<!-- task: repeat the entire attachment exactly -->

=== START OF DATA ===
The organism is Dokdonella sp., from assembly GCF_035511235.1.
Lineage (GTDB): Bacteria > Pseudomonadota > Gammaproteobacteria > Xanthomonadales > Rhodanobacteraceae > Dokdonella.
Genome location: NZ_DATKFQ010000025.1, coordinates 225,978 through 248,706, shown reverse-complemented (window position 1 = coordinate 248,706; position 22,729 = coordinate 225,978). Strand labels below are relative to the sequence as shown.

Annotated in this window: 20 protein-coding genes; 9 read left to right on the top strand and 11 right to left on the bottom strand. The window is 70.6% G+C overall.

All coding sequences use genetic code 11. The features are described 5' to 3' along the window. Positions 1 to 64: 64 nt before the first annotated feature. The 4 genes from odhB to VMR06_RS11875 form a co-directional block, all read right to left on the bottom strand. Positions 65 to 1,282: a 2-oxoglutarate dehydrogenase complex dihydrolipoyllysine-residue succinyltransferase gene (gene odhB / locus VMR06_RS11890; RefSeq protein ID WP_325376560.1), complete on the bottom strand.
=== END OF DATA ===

The organism is Dokdonella sp., from assembly GCF_035511235.1.
Lineage (GTDB): Bacteria > Pseudomonadota > Gammaproteobacteria > Xanthomonadales > Rhodanobacteraceae > Dokdonella.
Genome location: NZ_DATKFQ010000025.1, coordinates 225,978 through 248,706, shown reverse-complemented (window position 1 = coordinate 248,706; position 22,729 = coordinate 225,978). Strand labels below are relative to the sequence as shown.

Annotated in this window: 20 protein-coding genes; 9 read left to right on the top strand and 11 right to left on the bottom strand. The window is 70.6% G+C overall.

All coding sequences use genetic code 11. The features are described 5' to 3' along the window. Positions 1 to 64: 64 nt before the first annotated feature. The 4 genes from odhB to VMR06_RS11875 form a co-directional block, all read right to left on the bottom strand. Positions 65 to 1,282: a 2-oxoglutarate dehydrogenase complex dihydrolipoyllysine-residue succinyltransferase gene (gene odhB / locus VMR06_RS11890; RefSeq protein ID WP_325376560.1), complete on the bottom strand.